The transformation of administrative justice and the role of Supreme Courts: artificial intelligence and other challenges

Gio, 05/12/2022 - 17:00 / 18:30

10, Via Parenzo

Speaker: Susana de la Sierra , University of Castilla-La Mancha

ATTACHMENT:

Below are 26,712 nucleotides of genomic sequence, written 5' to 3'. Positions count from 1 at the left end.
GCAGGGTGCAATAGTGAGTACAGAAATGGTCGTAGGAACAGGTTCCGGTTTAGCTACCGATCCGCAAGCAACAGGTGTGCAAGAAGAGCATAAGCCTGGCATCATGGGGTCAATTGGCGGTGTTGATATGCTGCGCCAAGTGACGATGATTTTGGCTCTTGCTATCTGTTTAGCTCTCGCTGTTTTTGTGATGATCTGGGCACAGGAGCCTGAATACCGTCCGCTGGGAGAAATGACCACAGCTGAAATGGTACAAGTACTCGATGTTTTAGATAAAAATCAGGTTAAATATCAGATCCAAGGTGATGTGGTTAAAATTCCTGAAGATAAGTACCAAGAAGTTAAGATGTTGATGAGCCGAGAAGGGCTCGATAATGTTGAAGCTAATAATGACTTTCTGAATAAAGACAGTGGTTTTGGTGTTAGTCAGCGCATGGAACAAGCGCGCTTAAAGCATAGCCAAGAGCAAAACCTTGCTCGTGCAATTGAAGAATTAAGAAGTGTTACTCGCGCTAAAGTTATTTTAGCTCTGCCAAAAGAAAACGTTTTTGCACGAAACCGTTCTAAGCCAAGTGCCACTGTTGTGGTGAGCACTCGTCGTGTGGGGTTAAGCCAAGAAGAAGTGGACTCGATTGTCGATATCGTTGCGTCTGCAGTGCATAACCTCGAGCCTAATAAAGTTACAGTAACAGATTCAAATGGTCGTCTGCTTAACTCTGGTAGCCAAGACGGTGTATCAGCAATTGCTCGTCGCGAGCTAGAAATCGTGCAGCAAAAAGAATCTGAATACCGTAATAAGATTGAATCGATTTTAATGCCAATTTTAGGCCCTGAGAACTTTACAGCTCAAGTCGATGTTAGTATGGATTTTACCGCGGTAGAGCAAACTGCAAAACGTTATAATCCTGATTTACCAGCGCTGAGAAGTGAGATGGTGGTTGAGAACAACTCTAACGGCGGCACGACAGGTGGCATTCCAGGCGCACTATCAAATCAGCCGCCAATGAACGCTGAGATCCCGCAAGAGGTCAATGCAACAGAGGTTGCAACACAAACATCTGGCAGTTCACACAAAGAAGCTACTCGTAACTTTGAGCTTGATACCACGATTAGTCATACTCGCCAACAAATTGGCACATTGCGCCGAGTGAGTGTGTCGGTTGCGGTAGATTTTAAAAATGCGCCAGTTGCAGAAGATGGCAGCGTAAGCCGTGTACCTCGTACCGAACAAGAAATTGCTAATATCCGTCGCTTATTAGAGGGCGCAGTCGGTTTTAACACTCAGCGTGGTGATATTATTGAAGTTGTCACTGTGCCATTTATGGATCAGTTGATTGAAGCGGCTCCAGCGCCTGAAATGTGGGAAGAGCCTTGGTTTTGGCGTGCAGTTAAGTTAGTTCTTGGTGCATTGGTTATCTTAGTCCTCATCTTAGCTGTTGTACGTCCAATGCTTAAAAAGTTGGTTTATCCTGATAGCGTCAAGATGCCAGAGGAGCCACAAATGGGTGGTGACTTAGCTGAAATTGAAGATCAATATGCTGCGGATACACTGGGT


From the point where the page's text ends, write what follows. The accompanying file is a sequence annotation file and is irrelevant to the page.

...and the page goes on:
Courts are a key element of the rule of law. Theories on the separation of powers propose various approaches to the relationship between the classical three powers, ranging from a strict separation of powers to a system of checks and balances, where some interaction exists. Judicial control of administrative action is linked to these debates and various models of such control have been designed in different countries taking account of different perspectives of the separation of powers and of the extent and the limits of judicial control of the administration. Over the decades administrative law has become more complex, it covers today areas it didn’t cover in the past, limits of judicial control have been slowly eased and courts – as in other branches of law – have an increasing workload difficult to deal with. This situation has led to what could be framed as “the transformation of administrative justice”, since its contours today are not exactly the ones that defined judicial review in the past. Against this framework, Supreme Courts have more than ever a leading role and it could be argued that their role in the classical conception of the separation of powers has evolved towards a role of mixed nature. The evolution of administrative law and of administrative justice has led to a reform of the administrative revision system (“recurso de casación”/“recours en cassation”) in Spain and the new system has been operating since 2016. Departing from the characteristics of the new Spanish revision system, more general arguments on the transformation of administrative justice will be brough to the debate. In this context, mainly to deal with the increasing workload of courts, benefits and challenges of artificial intelligence in administrative law and judicial review will also be discussed. This is a work in progress: some articles have already been published, but the discussion will be very valuable for future publications